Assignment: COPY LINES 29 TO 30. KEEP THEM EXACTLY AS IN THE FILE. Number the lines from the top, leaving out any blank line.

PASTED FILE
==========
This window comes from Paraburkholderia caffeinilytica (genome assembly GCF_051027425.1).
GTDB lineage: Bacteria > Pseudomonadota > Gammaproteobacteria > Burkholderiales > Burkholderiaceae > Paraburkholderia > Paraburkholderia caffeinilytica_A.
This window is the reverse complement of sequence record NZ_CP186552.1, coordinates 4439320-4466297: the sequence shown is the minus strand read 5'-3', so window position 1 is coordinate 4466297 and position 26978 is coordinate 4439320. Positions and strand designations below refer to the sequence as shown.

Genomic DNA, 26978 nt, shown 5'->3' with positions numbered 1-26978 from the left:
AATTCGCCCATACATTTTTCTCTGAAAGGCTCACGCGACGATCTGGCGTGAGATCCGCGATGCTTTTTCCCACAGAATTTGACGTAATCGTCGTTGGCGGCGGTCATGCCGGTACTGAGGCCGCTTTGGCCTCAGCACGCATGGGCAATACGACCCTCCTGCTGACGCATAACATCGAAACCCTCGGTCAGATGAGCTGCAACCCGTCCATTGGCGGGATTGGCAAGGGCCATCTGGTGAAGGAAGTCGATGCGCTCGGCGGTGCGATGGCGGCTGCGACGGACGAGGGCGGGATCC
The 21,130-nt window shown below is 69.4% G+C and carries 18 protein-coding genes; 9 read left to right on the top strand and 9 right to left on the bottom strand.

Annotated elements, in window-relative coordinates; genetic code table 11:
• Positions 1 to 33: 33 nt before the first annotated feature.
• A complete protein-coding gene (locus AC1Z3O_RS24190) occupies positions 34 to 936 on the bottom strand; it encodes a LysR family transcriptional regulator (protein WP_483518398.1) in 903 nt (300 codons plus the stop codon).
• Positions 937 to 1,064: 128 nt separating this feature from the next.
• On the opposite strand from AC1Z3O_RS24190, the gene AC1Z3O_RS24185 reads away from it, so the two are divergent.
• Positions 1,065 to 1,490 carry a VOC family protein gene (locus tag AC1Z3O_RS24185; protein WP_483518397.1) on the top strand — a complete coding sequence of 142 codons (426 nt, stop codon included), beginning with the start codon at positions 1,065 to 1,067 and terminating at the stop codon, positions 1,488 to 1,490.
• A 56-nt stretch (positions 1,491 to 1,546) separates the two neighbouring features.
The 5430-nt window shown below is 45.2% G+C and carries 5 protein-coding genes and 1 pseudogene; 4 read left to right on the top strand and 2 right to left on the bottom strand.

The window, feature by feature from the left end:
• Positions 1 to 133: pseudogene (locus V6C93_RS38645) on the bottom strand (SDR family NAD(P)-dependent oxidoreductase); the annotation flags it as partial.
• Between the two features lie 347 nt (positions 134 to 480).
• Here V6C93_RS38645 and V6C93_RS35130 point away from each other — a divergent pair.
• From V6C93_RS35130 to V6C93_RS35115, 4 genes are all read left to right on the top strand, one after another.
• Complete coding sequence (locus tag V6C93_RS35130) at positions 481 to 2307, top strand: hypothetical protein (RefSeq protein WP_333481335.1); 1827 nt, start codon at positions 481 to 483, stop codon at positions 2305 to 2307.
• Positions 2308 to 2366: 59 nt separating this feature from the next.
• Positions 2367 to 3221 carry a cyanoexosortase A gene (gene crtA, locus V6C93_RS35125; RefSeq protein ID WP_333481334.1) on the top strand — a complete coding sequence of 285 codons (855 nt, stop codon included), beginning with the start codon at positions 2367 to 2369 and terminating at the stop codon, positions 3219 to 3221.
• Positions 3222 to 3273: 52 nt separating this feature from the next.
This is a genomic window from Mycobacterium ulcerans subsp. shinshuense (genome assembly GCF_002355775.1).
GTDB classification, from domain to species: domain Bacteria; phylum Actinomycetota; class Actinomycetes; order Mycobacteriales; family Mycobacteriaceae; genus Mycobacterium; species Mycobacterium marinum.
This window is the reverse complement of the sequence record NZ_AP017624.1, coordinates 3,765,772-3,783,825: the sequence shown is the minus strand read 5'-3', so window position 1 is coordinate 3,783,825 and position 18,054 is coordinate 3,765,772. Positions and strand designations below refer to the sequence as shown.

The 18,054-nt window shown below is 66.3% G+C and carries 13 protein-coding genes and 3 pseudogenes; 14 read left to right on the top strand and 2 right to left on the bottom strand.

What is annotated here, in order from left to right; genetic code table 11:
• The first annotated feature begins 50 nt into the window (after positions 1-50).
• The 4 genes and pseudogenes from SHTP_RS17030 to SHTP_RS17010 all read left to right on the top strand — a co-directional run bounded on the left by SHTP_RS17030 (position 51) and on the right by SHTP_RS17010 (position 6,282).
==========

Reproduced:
• The first annotated feature begins 50 nt into the window (after positions 1-50).
• The 4 genes and pseudogenes from SHTP_RS17030 to SHTP_RS17010 all read left to right on the top strand — a co-directional run bounded on the left by SHTP_RS17030 (position 51) and on the right by SHTP_RS17010 (position 6,282).